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    1. I hope you had a wonderful time, Davorka! I have never been to the Netherlands and really want to go!

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  12. Strawberry-rhubarb pie is good, but straight rhubarb pie is SO much better. Night and day. And loads of sugar definitely make your mouth tingle. Your toes, too. :-) Really nice -- thanks.

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  13. Dear David, so very tempting - love the look (and sound) of your Rhubarb Pie, springtime baking at its best! Of course you know that we do eat a lot of rhubarb around here and I have always enjoyed it, on its own as well as when it is paired with sweet strawberries!
    So lecker!
    Liebe Guesse,
    Andrea

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  14. I'm going to have to ask the produce manager at our market if he could get some rhubarb...I've never seen it here in our area of Florida. With so many people who were originally from up north, you would think it would be popular.

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    1. Karen - someone there MUST have rhubarb! With all those misplaced northerners, you are bound to find it somewhere!

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  15. I'm with you, David, no strawberry in my rhubarb pie! I like to enjoy the rhubarb without distractions. Looking forward to my first rhubarb sighting.

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    1. I’m finding more and more people who like their rhubarb unadulterated, Jean!

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  16. My husband doesn't like rhubarb- says it's too tart tasting, but if doused in sugar, I love it! I'm in the midst of making a 'Rhubarb Shrub'- soaking rhubarb and ginger pieces in sugar for several days, which turns the mixture into a watery syrup ready to add to a cocktail or fizzy drink- it's all good, mate!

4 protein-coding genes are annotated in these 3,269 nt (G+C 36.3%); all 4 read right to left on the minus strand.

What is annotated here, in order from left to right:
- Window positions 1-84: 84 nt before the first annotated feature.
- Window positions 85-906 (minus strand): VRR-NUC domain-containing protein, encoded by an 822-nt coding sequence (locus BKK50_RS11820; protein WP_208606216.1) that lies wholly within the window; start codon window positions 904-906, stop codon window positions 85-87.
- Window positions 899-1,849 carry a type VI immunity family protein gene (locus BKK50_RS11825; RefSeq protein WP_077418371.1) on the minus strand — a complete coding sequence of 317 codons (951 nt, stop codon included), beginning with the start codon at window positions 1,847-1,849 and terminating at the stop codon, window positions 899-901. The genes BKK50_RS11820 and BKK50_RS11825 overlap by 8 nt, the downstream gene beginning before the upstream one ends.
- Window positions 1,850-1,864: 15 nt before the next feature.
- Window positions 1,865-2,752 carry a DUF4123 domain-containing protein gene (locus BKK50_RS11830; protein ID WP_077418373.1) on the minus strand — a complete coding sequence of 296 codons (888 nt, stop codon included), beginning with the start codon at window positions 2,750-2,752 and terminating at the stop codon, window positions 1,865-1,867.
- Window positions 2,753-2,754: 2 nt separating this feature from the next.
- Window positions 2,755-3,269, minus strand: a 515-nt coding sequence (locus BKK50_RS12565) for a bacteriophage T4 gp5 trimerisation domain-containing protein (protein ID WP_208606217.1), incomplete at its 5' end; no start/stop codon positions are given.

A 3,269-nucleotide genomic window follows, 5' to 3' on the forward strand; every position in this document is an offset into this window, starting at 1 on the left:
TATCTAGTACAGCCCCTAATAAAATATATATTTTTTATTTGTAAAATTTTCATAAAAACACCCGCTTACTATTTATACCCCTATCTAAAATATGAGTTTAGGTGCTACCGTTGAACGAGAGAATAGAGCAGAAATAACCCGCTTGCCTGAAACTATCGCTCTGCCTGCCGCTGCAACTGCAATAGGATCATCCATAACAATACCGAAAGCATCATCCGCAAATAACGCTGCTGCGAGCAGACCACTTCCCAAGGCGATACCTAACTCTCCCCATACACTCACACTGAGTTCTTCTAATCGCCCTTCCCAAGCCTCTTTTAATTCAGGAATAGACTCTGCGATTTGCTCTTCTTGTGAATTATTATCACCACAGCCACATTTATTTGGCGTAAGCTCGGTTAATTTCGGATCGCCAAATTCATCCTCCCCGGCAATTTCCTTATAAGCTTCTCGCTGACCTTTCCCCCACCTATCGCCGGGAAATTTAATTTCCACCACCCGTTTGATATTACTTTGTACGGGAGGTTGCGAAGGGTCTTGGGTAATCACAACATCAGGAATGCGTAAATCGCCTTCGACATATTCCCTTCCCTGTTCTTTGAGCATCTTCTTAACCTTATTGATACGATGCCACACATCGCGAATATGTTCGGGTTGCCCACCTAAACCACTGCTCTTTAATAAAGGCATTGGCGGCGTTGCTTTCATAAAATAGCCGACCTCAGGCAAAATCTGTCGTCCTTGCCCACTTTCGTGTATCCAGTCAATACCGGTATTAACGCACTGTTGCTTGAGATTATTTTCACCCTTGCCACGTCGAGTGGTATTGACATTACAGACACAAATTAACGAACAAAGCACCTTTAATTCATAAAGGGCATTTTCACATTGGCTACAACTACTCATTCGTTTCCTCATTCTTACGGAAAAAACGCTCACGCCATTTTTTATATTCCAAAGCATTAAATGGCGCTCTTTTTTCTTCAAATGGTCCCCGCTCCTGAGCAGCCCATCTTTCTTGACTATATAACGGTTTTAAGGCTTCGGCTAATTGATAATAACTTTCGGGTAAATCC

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  17. I've never had rhubarb. I'd better get crackin'. This pie looks DROOLICIOUS! xo

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  18. I've never heard of chewing on a sugar-coated rhubarb stalk before David! I am so happy I took the plunge a few years ago and started growing rhubarb--so easy and so rewarding! This looks like this year's new recipe--I need a new recipe every year as the harvest gets bigger and bigger :)

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    1. It was fun to chew it like that, although I haven't for years and years... maybe I should get a stalk and try it again!

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  19. Oh that's a shame that you didn't actually eat the raw rhubarb as a child! We all did in Scotland, but then again, maybe a different type of rhubarb. I just had the most incredible rhubarb in Australia last week. Made my rellies a crumble (they'd never tasted rhubarb) and then a rhubarb Eton Mess! Everyone licked their bowls (or wanted to)! Delicious, as I'm sure your pie is! One of my favorite veggies, EVER!

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    1. We did eat it as children, Christine - it has always been a favorite. Your Eton Mess and crumble sounds wonderful! Sounds like you have had an amazing time Down Under.

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  20. David, I think I've only ever had a strawberry-rhubarb combination in a pie! I will have have to try your recipe for a traditional rhubarb pie this summer! Sounds like a wonderful treat!

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    1. I think everyone should try a straight rhubarb pie, Marcelle - it will be a revelation!